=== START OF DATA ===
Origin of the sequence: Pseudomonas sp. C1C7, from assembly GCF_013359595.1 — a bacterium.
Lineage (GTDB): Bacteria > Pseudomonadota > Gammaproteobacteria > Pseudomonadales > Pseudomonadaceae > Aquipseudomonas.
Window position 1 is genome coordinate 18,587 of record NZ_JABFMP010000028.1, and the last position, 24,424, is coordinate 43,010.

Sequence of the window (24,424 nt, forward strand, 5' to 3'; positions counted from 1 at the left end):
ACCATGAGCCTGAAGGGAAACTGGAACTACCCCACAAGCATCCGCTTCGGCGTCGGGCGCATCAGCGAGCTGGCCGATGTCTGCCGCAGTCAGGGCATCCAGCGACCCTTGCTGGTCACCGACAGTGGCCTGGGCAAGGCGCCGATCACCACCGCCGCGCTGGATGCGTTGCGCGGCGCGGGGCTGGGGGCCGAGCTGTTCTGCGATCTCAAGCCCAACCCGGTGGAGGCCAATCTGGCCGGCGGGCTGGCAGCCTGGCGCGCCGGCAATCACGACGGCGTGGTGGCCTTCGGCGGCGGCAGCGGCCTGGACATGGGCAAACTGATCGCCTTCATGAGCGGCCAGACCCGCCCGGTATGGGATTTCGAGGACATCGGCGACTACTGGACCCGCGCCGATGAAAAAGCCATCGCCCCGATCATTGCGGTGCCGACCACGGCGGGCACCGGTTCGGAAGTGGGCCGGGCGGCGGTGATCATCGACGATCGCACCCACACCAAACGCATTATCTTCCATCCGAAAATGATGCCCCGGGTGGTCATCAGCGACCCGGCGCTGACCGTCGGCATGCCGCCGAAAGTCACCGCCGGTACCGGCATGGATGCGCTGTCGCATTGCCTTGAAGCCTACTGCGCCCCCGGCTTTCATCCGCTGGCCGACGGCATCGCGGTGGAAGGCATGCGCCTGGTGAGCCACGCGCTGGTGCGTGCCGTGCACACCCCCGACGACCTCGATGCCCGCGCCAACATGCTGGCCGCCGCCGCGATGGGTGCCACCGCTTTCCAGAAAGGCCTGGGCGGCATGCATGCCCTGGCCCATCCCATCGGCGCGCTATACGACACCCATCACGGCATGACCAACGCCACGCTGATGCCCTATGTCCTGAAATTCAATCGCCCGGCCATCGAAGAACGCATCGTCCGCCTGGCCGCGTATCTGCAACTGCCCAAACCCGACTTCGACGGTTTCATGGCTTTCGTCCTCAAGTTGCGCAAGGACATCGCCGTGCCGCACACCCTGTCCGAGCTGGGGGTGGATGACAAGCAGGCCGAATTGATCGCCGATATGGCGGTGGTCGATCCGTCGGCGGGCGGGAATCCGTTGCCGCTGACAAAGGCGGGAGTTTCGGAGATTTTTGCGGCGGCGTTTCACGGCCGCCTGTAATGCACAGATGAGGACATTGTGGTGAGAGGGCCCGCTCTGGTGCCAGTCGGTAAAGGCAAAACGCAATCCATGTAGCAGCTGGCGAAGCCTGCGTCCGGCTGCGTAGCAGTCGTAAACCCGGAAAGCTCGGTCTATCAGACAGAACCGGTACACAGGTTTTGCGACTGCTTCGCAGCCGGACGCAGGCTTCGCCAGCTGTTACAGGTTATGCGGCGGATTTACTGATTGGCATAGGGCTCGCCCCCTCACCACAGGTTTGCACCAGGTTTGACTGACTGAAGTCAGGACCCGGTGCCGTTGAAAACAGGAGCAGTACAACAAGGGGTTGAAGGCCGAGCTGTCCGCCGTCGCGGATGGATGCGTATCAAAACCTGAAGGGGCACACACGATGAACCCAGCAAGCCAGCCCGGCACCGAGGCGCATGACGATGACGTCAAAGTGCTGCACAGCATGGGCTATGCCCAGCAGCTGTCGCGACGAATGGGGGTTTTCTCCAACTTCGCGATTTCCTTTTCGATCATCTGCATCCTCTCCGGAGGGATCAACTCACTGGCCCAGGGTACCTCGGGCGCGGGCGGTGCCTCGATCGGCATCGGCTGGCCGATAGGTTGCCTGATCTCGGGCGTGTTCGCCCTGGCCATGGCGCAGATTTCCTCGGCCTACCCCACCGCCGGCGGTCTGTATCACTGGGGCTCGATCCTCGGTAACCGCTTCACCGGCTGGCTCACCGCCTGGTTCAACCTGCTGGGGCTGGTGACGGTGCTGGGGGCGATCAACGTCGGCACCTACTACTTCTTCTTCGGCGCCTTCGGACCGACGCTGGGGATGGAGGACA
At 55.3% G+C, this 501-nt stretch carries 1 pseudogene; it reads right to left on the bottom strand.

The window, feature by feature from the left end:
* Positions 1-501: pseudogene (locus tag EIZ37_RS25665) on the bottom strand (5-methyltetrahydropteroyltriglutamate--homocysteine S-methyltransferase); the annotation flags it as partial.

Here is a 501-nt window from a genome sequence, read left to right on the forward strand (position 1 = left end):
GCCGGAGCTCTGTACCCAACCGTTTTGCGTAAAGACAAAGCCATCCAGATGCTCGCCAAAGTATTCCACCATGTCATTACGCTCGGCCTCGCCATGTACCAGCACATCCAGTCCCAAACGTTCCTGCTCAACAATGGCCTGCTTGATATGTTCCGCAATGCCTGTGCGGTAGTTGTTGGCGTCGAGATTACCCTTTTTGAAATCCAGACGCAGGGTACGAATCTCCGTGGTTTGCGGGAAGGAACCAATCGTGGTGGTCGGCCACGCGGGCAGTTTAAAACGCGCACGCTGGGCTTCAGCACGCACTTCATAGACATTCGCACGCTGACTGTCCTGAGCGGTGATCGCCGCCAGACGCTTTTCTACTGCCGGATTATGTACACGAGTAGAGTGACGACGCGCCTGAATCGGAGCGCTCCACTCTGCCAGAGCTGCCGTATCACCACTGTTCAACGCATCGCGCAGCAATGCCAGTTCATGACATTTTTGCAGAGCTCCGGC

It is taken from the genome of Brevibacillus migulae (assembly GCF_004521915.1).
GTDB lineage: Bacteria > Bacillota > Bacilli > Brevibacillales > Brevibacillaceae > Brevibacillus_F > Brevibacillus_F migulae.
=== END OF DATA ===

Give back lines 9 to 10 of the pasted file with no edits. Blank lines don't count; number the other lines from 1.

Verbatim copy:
Here is a 501-nt window from a genome sequence, read left to right on the forward strand (position 1 = left end):
GCCGGAGCTCTGTACCCAACCGTTTTGCGTAAAGACAAAGCCATCCAGATGCTCGCCAAAGTATTCCACCATGTCATTACGCTCGGCCTCGCCATGTACCAGCACATCCAGTCCCAAACGTTCCTGCTCAACAATGGCCTGCTTGATATGTTCCGCAATGCCTGTGCGGTAGTTGTTGGCGTCGAGATTACCCTTTTTGAAATCCAGACGCAGGGTACGAATCTCCGTGGTTTGCGGGAAGGAACCAATCGTGGTGGTCGGCCACGCGGGCAGTTTAAAACGCGCACGCTGGGCTTCAGCACGCACTTCATAGACATTCGCACGCTGACTGTCCTGAGCGGTGATCGCCGCCAGACGCTTTTCTACTGCCGGATTATGTACACGAGTAGAGTGACGACGCGCCTGAATCGGAGCGCTCCACTCTGCCAGAGCTGCCGTATCACCACTGTTCAACGCATCGCGCAGCAATGCCAGTTCATGACATTTTTGCAGAGCTCCGGC